German Patent Publication No. 10,018,417 published on Oct. 25, 2001 to Herm Sprenger GMBH, titled “Horse Bit; . . . , ” describes (according to the drawings and English abstract) a bit having a mouth bar with side components immovably affixed thereto. Rein attachment rings are loosely installed to the lower ends of the side components, with a loose strap or tie apparently provided at the opposite ends of the side components. No swiveling dee with an integral lower rein attachment ring, nor upper harness attachment ring immovably affixed to the mouth bar, is disclosed in the '417 German Patent Publication.
European Patent Publication No. 1,195,351 published on Apr. 10, 2002 to Herm Springer GMBH, titled “Horse Bit And Its Production Method,” describes a multiple piece, snaffle type mouth bar having cheek pieces formed of a flexible material. The central portion or dee of each cheek piece has an opening therein, permitting the dee to be opened and spread for the insertion of a pin into a passage on each end of the mouth bar. No swiveling components are apparent in the '351 Publication.
Finally, The New Book of Saddlery and Tack (Carolyn Henderson, consulting editor), published by Howell Book House (New York), 1998, discloses on p. 128 a series of bridle bits having swivelly attached dees, harness attachment rings, and rein attachment rings. In each case, the dees and upper harness or curb chain rings are formed as integral, unitary components and are immovably affixed to one another, unlike the present bridle bit invention. The lower rein attachment rings, where provided, are swivelly attached to extensions depending from the dees, rather than being formed integrally with the swiveling dee.
None of the above inventions and patents, taken either singly or in combination, is seen to describe the instant invention as claimed.
The present invention comprises a swivel cheeked bridle bit primarily intended for use with horses, along with other conventional tack and/or saddlery. The present bit essentially comprises a mouthpiece or bar, with a “purchase” or shank and upper harness attachment ring immovably affixed to each end of the mouth bar and formed integrally therewith. A dee and lower rein attachment ring are immovably affixed to and formed integrally with one another. The purchase or shank serves as a pintle or pivot shaft for the dee and lower ring, with the dee and lower ring swiveling on the purchase shank while the upper ring remains stationary relative to the mouth bar.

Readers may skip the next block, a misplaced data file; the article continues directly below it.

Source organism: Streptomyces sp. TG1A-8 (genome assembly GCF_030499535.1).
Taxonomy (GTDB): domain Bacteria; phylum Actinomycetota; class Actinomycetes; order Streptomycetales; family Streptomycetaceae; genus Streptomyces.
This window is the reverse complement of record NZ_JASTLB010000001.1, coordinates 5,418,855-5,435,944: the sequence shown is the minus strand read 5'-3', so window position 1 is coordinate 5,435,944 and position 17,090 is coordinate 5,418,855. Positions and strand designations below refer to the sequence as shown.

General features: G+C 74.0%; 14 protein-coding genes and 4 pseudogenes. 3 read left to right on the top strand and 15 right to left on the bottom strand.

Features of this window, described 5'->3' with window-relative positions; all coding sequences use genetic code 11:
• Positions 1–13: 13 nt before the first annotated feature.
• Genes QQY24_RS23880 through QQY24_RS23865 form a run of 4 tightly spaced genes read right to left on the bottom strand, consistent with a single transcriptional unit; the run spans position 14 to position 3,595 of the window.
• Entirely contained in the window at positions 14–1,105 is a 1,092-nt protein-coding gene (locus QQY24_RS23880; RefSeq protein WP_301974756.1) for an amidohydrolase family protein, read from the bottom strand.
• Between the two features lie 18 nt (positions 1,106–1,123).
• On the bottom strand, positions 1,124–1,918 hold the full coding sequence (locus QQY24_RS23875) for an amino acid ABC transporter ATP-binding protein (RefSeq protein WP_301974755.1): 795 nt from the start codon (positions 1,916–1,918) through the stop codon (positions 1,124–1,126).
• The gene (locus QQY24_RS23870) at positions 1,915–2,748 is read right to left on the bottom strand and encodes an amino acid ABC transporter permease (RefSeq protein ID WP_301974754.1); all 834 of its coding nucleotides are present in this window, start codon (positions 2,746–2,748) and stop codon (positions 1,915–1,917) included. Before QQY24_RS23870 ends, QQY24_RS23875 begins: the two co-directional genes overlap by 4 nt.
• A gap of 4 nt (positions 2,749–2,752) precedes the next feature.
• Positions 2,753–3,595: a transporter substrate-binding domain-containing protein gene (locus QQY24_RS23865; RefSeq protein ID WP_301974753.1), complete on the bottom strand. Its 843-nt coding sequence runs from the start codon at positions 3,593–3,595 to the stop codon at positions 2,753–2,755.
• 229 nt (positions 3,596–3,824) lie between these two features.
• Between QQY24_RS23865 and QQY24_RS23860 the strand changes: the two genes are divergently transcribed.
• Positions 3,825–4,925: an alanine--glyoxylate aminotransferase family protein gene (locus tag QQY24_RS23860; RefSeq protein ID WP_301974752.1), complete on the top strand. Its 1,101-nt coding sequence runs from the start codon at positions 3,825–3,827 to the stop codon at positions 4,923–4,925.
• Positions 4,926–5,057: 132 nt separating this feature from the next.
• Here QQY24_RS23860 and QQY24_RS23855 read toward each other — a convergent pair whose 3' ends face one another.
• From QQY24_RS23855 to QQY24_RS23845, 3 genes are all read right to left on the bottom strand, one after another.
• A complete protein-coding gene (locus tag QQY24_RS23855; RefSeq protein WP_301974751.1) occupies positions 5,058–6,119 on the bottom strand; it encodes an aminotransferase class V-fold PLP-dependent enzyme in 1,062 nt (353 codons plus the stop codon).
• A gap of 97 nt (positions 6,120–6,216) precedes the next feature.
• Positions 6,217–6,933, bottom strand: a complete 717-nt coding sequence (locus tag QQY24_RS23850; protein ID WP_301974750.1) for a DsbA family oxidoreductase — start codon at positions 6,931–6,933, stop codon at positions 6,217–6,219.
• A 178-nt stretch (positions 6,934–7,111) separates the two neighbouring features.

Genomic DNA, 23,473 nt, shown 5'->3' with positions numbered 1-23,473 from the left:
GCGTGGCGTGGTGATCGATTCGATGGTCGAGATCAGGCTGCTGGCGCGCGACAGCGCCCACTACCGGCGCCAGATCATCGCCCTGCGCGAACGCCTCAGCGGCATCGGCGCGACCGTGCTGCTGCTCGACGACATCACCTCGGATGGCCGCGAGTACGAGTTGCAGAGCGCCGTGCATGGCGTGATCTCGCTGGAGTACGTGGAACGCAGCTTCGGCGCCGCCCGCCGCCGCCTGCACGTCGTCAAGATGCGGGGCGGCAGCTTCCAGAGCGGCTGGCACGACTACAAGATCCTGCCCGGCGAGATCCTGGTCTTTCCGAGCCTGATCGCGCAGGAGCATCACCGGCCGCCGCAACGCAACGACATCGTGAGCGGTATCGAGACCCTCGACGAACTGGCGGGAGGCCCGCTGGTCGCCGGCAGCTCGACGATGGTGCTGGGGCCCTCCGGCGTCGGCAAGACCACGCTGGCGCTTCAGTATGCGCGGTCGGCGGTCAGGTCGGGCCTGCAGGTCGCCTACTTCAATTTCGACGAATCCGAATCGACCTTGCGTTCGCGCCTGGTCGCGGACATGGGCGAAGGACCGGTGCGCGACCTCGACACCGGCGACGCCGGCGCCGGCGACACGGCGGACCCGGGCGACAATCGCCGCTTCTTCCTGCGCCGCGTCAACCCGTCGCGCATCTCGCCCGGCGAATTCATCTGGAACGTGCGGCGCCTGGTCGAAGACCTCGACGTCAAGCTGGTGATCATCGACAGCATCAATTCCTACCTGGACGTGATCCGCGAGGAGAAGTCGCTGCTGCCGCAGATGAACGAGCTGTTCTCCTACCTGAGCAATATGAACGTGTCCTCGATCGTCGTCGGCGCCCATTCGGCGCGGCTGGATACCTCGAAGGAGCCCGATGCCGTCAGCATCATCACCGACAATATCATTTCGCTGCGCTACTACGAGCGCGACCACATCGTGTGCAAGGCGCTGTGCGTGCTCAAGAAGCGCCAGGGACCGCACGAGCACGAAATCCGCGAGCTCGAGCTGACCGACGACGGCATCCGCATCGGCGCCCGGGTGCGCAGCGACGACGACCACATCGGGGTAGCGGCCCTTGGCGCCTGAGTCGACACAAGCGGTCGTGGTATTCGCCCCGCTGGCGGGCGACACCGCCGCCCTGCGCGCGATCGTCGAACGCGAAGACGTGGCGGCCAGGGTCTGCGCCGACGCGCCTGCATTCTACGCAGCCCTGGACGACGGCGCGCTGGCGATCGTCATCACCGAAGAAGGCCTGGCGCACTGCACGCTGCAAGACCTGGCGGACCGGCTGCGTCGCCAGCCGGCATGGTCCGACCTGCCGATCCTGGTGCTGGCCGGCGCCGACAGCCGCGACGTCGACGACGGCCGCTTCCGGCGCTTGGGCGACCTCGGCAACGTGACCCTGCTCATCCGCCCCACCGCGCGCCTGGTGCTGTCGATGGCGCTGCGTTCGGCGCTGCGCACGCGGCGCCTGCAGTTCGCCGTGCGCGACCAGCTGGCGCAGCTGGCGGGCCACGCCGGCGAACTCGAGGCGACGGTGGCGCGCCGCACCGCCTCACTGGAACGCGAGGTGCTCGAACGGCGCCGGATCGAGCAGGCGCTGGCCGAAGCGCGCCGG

The above described swivel cheeked bit configuration provides significant advantages over other swivel cheeked bits of the prior art. The present bit immovably affixes the upper ring for attachment of the nose strap, cheek strap, and/or curb chain to the bit by means of the purchase shank integrally and monolithically formed therewith, thus assuring that the upper ring cannot rotate as the lower rein attachment ring and dee swivel about the purchase pintle. This allows the nose band to remain flat across the nose of the animal regardless of the orientation of the rein attachment rings and/or dees, rather than being twisted from its attachment to a rotating ring. This greatly increases comfort for the animal, and precludes chafing or cutting the nose of the animal by the edge of the band.
Yet, the dees and lower or curb rein attachment rings are free to swivel about their attachment to the purchase shank or pintle, to provide the advantages of conventional swivel cheeked bits. The point behind such bits is to allow the dees and lower rein attachment rings to swivel or pivot downwardly and outwardly when there is little or no tension on the reins. This results in “softening” a tug or pull on either rein, by first pivoting or swiveling the dee and/or lower rein attachment ring upwardly and rearwardly against the side of the horse's face as the rein is pulled. A well trained animal will quickly recognize this command without need for the rider to apply harsh pressures to the mouth bar of the bit, particularly when such light pressure is integrated with the touch of the rein along the side of the animal's neck.